World city chiefs told to act fast to save planet

Former US President Bill Clinton urged leaders of the world's cities, which produce over two-thirds of greenhouse gas emissions, to act swiftly to save the planet for their grandchildren.

Executives from the 40 largest cities plus 17 affiliate municipalities attended the C40 Large Cities Climate Summit which opened in Seoul, the third such event since 2005.

The former US leader, whose Clinton Climate Initiative develops programmes to help cities cut the emissions blamed for global warming, called for commitments and concrete action at the meeting which ends Thursday.

"You do not have the luxury of just debating what we are going to do and how much money we are going to spend on it," Clinton said in a keynote speech.

He warned that if the world fails to cut greenhouse gas emissions by 80 percent by 2050, it would pay a high price in food shortages, drought and public health dangers.

"It is absolutely certain (that) if we let the worst happen, then the consequences will be so severe that we won't be able to save the planet for our grandchildren unless we are willing to undertake enormously expensive projects which can now be avoided," he said.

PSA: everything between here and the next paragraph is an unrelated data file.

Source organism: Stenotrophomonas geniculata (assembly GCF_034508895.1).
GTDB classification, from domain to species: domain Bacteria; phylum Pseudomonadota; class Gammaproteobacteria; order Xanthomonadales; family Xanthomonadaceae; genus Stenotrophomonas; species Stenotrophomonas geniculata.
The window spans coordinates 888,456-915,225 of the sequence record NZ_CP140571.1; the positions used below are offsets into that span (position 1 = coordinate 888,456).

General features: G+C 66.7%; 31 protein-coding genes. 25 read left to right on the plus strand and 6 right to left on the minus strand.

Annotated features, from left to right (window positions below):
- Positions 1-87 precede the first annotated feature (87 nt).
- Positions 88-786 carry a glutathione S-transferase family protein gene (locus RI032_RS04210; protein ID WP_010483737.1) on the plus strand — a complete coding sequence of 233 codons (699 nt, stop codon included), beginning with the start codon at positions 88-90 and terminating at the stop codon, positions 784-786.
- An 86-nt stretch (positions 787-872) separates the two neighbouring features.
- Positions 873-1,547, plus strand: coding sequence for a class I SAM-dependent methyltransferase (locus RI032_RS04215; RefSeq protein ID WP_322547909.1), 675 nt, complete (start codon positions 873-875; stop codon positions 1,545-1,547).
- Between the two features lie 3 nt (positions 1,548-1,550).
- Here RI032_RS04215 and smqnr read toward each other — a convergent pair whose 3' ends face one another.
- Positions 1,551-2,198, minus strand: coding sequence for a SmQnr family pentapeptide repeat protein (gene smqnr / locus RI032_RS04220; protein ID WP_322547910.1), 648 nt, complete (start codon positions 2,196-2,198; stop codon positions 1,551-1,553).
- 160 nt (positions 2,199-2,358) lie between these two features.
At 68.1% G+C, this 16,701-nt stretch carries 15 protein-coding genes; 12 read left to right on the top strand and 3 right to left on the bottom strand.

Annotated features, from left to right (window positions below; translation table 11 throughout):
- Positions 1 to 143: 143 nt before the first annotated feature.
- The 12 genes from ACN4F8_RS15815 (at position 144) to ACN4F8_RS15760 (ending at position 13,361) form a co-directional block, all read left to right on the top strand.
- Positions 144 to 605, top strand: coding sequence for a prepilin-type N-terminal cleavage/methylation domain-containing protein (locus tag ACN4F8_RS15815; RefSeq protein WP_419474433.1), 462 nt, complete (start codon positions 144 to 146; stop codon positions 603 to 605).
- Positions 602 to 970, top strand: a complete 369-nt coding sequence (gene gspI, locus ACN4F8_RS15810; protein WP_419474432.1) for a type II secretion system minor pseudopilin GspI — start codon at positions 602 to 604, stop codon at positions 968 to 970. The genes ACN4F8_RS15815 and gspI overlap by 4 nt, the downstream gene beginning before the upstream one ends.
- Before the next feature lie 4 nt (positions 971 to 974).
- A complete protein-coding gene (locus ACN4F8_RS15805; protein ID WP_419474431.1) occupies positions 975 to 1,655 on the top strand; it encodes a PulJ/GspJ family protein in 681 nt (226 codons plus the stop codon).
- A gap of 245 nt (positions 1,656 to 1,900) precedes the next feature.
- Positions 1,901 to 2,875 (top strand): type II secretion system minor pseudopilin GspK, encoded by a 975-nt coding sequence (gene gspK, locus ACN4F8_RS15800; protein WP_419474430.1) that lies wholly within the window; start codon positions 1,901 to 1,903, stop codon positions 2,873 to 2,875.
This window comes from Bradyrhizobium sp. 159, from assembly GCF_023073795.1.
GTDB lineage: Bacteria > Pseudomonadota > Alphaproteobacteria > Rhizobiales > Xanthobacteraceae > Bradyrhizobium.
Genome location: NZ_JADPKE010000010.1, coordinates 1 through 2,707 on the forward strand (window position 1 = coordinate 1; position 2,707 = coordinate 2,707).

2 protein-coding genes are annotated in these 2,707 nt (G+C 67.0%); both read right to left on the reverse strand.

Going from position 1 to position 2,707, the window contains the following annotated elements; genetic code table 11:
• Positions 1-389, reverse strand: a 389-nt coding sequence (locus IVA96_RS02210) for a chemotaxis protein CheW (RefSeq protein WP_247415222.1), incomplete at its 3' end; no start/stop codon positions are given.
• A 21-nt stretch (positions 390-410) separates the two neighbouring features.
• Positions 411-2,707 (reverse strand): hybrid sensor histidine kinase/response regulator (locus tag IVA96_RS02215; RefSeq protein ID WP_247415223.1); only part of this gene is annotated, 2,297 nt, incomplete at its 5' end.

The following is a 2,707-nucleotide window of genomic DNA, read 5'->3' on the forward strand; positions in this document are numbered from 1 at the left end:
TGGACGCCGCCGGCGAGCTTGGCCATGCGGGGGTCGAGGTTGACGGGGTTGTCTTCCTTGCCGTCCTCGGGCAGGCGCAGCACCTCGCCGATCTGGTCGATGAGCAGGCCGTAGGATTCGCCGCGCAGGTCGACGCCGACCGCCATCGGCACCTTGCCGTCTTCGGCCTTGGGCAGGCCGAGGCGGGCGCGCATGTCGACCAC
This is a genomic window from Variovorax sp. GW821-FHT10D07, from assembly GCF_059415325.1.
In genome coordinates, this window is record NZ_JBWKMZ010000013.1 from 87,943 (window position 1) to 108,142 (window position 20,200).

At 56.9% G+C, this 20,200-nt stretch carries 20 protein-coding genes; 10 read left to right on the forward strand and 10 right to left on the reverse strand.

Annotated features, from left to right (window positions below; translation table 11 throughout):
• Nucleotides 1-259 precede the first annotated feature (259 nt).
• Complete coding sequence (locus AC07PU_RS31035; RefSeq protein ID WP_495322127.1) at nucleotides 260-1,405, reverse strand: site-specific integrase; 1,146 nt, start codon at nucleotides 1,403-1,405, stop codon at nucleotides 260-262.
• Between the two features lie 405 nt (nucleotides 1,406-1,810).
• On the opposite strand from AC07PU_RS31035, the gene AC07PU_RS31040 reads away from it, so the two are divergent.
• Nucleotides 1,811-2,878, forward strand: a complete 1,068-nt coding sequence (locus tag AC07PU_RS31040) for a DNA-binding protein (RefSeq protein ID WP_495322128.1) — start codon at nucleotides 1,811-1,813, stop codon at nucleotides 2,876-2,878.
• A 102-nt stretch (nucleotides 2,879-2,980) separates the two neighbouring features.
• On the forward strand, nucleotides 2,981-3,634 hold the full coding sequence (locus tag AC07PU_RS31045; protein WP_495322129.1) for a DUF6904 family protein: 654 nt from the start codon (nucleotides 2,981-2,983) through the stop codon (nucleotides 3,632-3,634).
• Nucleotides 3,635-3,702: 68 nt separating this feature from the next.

Half the world's population lived in cities last year and that figure is expected to grow to 70 percent by 2050, said Clinton, citing UN statistics.

Former US President Bill Clinton delivers his keynote speech at the opening ceremony of the C40 Large Cities Climate Summit in Seoul

Cities occupy just two percent of the world's land mass yet are responsible for more than two-thirds of global energy use and greenhouse gas emissions.

The issue of how cities "find a way to continue to thrive and prosper while reducing greenhouse gas emissions is one of the central questions in the whole struggle," Clinton told a press conference earlier.

He said his initiative focuses on creating "communities that can both provide a greater quality of life and generate more clean energy than they use."

Mayor David Miller of Toronto, who chairs this year's summit, said he was confident it could find balanced ways to combat climate change.

"We will be able to demonstrate not only how you can fight greenhouse gas emissions but how you can also build green sustainable neighbourhoods, create green jobs and contribute back to the fight against climate change," Miller said.

"To continue the momentum, all cities must be resolute in working together. It's not a matter of choice but necessity," he added.

Seoul Mayor Oh Se-Hoon said the South Korean capital would develop a pilot residential and industrial district that would use 20 percent less energy than the national average and cut carbon emissions by more than 40 percent.

Oh said new technologies and renewable energy sources such as photovoltaic, solar and geothermal energy would be used to fulfill the commitment.

Source AFP

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